I read comments on the reintroduction of toll gates article with many people recommending for Nigeria to reduce expenses to avert fees and taxes. Simply, many Nigerians do think that the Nigerian government is spending a lot of money, and could be cut into shape.
People, nothing like that. This is one area our successive governments have failed Nigerians: no one has told us that we are relatively “severely” poor, and exceedingly underperforming as a nation. Nigeria does not have excess spending problem – the fact remains that Nigeria does not even have enough to spend (note that I am not arguing on the efficiency of the “little” spending).
Nigeria’s national budget is $24 billion for 2019. South Africa budgeted $122 billion. South Africa spends 50% of our national budget on healthcare alone! Yet, Nigeria’s population is more than 3 times South Africa’s. I do not share this without the consciousness that I carry the Nigerian passport.
Expenditure in 2019 is expected at R1.83 trillion, with the bulk (R1.1 trillion) going to social services.
State wages and compensation remains the largest category of spending, accounting for 34.4% of consolidated expenditure – a level which the finance minister described as “unsustainable”. Measures are in place to realise a R27 billion reduction in spending here, he said.
Yes, we need to stop the argument that government has tons of money that can be cut. If you go through 2,000 years of economic history, nations rise when companies evolve and pay taxes so that government will have money to spend and improve institutions. This is the fact: Nigerian public institutions will not advance until the private sector does, because the resources to improve them are in the taxes. Even if you remove corruption and save $24 billion in Nigeria, we are still not there!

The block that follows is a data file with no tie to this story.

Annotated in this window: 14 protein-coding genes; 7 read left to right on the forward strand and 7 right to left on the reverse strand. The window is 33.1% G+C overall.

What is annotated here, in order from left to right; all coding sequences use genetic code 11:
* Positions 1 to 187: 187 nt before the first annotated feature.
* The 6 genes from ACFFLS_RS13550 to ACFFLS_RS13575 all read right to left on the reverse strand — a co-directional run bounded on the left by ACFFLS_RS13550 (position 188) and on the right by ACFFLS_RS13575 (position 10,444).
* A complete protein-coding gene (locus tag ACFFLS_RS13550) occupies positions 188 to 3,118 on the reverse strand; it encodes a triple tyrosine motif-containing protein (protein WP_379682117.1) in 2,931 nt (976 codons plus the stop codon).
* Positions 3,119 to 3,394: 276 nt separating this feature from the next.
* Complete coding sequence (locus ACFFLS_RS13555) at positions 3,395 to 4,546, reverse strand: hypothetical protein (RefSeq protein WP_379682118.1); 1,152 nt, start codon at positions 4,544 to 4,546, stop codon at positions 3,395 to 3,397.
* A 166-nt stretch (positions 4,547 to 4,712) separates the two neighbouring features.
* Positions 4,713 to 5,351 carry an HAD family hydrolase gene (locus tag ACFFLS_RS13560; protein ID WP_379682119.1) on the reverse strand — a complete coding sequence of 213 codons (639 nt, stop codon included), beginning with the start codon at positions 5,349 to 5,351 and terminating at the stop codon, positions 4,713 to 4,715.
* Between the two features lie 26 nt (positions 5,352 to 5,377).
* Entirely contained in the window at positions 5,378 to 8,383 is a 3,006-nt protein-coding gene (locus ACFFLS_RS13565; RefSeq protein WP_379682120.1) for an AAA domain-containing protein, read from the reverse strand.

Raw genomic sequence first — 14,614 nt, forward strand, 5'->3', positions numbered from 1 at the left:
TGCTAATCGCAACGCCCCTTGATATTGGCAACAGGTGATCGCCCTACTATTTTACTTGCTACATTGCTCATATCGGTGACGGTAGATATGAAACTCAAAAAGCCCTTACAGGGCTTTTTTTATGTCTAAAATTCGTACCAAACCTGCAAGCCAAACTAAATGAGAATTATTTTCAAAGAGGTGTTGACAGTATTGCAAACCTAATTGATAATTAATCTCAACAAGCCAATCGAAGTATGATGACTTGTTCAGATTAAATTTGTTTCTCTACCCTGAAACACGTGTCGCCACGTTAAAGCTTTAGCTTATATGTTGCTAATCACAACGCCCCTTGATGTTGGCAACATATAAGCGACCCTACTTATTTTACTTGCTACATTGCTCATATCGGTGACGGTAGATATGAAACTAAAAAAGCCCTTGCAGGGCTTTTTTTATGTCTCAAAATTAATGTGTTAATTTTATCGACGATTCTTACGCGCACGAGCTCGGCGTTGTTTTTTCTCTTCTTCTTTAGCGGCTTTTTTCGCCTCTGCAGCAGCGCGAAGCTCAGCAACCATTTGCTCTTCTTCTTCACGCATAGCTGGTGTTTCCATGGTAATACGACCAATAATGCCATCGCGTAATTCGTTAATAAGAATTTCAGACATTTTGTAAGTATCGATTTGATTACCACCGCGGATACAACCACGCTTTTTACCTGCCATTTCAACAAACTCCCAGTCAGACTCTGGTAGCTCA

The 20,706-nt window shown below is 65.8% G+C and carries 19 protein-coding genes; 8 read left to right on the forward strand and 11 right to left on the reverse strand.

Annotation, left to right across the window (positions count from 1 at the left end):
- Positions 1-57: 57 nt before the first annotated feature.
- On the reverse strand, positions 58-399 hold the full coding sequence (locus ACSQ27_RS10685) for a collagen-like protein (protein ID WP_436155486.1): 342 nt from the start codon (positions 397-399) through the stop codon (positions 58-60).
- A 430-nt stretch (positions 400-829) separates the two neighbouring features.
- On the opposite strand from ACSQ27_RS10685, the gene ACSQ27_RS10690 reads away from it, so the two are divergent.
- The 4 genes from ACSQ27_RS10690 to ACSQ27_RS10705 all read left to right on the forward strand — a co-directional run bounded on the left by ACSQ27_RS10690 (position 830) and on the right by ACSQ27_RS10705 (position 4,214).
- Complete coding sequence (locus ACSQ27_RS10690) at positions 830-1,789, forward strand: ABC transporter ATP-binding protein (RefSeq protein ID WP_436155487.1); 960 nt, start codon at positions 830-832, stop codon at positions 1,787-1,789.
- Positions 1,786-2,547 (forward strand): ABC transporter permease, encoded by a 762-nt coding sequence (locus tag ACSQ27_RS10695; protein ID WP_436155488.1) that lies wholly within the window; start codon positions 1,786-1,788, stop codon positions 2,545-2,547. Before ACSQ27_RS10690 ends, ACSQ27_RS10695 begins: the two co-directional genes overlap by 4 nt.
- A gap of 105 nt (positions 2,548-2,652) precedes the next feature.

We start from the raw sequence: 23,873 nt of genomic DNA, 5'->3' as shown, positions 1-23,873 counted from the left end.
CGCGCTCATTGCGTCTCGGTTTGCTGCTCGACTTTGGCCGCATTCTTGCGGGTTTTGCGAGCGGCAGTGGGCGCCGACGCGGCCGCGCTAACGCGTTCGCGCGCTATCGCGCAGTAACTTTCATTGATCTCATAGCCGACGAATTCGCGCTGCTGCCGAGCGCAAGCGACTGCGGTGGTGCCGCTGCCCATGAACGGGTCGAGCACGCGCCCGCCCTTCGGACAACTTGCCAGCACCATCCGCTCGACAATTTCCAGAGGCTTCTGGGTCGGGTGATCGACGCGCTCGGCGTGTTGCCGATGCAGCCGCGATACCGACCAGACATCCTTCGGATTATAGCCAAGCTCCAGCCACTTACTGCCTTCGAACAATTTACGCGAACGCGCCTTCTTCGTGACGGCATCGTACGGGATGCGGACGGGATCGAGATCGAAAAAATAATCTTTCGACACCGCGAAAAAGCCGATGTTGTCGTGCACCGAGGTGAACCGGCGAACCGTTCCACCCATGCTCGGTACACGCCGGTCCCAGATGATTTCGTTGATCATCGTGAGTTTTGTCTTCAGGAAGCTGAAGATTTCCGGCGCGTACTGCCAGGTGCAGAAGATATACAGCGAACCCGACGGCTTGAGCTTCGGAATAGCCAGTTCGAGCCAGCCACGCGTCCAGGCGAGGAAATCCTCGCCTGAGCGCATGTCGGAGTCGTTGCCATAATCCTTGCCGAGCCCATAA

As Carnegie pioneered U.S. steel sector, he wrote the ordinances, made money before government came to regulate it to avoid it from destroying itself! As Mellon, JP Morgan and other financial titans shaped U.S. banking, government waited, and then went in later to regulate the sector at scale. As Amazon devoured retail, U.S. waited until it moved with ecommerce regulations by requesting local tax collection.
As Rockefeller changed oil business, he provided the money government used to regulate Standard Oil. He was an oil man, and paid the poison pill. Across markets and domains, the private sector has always funded the public sector. Regulation, taxes and those fees are how governments monetize those moments.
Nigeria does not have a dynamic private sector and Nigeria does not have money – do not think government needs to be cut into shape. The fact is this: the government has no money to spend.---
Click to join Tekedia Capital and build Next Africa with min of $10,000 co-investment in startups.